Researchers from the University of Oxford studied the health of 74,043 women in Scotland who had previously had a C-section. Of these, 45,579 women opted for ERCS birth whereas 28,464 chose VBAC; 28% had non-elective repeat caesarean delivery.
The researchers found that the women who had planned a VBAC suffered more health complications than those who went for ERCS:
- 1.8% of women who had planned VBAC and 0.8% of women who had planned ERCS birth had complications like uterine rupture or sepsis
- 0.24% of women who chose VBAC births had a uterine rupture while 0.04% of those who delivered by ERCS experienced the same
- About 1.14% of women who opted for VBAC birth needed a blood transfusion during delivery while only 0.5% of women who delivered by ERCS needed blood
- Adverse infant health outcomes like stillbirth or admission to the neonatal unit were 8% for VBAC births and 6.4% for ERCS births
VBAC birth has only marginally higher risk than ERCS birth. But the risks are very real. Mothers-to-be should arrive at an informed decision in consultation with their doctor.
“Nearly half the women who have a C-section can deliver spontaneously the next time. But they should talk to their doctor. It is important for them to understand their choices and weigh the options,” said Dr Nirula.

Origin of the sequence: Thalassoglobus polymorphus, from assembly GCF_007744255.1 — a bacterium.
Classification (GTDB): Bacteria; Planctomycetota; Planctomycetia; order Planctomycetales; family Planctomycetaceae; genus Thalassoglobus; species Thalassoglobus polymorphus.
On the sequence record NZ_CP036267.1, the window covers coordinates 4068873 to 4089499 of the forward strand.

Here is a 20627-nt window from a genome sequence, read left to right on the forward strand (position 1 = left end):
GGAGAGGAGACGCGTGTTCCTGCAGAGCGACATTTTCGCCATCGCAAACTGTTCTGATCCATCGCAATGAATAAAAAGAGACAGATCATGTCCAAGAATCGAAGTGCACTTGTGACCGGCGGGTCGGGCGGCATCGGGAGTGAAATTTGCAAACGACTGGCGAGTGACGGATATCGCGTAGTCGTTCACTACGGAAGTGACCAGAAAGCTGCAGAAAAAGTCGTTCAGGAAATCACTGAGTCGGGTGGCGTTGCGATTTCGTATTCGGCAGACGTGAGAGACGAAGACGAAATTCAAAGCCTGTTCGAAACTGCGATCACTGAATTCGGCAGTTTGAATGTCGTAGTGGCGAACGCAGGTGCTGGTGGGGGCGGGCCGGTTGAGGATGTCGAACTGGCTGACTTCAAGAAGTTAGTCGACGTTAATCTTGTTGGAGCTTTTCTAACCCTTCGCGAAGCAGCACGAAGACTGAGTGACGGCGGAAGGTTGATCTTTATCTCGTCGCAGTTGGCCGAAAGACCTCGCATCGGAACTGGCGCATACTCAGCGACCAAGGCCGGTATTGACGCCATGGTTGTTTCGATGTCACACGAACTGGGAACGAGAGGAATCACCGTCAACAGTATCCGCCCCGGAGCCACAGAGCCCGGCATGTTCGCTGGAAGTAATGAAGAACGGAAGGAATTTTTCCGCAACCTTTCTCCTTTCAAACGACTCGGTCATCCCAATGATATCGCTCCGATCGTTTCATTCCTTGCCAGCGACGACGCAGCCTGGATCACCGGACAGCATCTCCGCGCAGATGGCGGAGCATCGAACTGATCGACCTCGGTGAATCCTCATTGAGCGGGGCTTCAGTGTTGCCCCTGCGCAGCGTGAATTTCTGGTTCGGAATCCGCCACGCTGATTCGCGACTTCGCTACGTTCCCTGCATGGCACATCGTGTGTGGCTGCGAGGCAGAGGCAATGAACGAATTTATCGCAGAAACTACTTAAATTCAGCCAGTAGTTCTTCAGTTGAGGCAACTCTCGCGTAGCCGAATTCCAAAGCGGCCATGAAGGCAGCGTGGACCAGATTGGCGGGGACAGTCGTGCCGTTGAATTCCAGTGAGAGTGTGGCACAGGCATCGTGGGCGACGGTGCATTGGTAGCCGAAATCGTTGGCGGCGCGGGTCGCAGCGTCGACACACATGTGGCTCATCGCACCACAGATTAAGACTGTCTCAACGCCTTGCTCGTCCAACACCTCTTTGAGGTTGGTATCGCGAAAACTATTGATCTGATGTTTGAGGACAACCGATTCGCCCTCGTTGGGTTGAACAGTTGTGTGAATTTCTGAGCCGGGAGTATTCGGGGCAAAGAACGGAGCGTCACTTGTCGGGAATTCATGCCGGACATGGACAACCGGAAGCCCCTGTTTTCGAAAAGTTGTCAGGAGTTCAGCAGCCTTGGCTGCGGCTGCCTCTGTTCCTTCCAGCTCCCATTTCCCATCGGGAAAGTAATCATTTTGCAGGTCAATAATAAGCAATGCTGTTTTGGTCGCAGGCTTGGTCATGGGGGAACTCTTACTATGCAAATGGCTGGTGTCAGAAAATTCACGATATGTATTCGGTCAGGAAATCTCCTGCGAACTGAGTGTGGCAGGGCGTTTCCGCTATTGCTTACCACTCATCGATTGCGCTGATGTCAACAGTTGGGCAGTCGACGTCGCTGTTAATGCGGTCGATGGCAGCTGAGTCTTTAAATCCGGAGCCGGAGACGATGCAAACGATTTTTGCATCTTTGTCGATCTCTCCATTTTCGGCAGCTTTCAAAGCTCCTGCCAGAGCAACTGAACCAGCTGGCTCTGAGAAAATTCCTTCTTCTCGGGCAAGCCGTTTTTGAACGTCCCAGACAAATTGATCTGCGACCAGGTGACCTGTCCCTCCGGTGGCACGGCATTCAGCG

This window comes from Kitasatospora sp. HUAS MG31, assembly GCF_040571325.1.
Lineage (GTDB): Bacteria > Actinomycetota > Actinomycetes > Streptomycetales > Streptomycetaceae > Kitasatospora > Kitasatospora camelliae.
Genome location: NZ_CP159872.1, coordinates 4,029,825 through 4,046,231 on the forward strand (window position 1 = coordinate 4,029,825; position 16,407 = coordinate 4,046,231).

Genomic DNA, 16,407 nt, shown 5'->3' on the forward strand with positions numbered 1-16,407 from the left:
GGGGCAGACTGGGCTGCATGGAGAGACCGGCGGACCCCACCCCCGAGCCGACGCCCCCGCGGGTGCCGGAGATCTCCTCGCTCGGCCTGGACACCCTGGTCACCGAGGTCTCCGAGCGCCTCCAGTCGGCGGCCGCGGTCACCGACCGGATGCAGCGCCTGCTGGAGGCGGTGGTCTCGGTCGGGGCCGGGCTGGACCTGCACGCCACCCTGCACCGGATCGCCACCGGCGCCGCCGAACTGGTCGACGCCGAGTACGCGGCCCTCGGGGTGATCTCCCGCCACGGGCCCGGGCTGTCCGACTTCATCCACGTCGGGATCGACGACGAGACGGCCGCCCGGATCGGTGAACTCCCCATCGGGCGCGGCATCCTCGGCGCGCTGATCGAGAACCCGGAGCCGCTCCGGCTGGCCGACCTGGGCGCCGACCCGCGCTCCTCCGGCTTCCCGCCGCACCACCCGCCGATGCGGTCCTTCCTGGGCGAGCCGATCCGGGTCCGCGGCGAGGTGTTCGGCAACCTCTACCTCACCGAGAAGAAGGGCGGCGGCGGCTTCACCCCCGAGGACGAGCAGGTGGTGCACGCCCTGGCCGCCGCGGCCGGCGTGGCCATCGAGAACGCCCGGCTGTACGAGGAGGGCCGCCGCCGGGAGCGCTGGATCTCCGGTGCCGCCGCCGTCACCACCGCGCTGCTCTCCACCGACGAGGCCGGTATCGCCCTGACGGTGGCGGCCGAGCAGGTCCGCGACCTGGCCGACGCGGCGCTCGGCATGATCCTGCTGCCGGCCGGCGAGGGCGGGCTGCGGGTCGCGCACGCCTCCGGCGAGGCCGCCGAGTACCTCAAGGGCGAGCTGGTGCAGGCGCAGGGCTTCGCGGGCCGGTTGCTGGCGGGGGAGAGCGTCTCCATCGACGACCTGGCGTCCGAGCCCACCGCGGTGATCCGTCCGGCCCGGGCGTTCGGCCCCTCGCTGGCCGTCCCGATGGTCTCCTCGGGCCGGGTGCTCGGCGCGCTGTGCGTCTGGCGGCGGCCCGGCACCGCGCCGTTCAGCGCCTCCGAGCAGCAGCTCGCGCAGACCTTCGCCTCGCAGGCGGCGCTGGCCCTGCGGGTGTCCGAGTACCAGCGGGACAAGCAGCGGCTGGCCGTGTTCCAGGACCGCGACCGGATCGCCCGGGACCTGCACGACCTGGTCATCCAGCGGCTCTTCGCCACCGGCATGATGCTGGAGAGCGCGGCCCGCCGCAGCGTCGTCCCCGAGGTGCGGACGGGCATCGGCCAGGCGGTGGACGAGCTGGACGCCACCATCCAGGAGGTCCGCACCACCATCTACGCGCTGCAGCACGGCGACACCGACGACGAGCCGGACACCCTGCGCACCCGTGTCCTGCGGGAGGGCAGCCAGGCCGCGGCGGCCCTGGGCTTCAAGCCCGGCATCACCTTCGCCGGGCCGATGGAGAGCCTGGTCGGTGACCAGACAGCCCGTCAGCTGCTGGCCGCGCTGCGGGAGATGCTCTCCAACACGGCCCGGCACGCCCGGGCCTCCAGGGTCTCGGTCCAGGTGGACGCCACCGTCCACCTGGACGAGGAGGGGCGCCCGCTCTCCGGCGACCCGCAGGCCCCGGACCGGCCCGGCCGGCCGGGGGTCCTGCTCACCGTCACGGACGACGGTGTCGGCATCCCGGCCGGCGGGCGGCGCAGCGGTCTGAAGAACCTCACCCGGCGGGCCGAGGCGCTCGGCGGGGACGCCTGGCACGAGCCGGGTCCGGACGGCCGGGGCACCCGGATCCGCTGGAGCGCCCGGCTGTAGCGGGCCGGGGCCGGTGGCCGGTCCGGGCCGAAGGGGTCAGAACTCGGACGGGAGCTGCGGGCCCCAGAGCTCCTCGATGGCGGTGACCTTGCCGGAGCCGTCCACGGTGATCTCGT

Clear for VBAC?
Your health, your baby’s health and the type of scar you have from the previous C-section are all deciding factors for whether you can have a VBAC.
You can go for a VBAC even if you are pregnant with twins, but only if you and your babies are in good health. However, your doctors will not allow it if:
- You are obese, with a body mass index higher than 30
- You have high blood pressure during pregnancy
- The foetus is too large
- You are over 35 years old
- You had your previous Caesarean in the last 19 months
Previous C-section scar: In a C-section, the incision can be done vertically or from side to side (transverse). If your previous C-section was vertical, your doctor will likely advise against a VBAC because there is a high risk that the scar will rupture during VBAC - which could be harmful to you and your baby.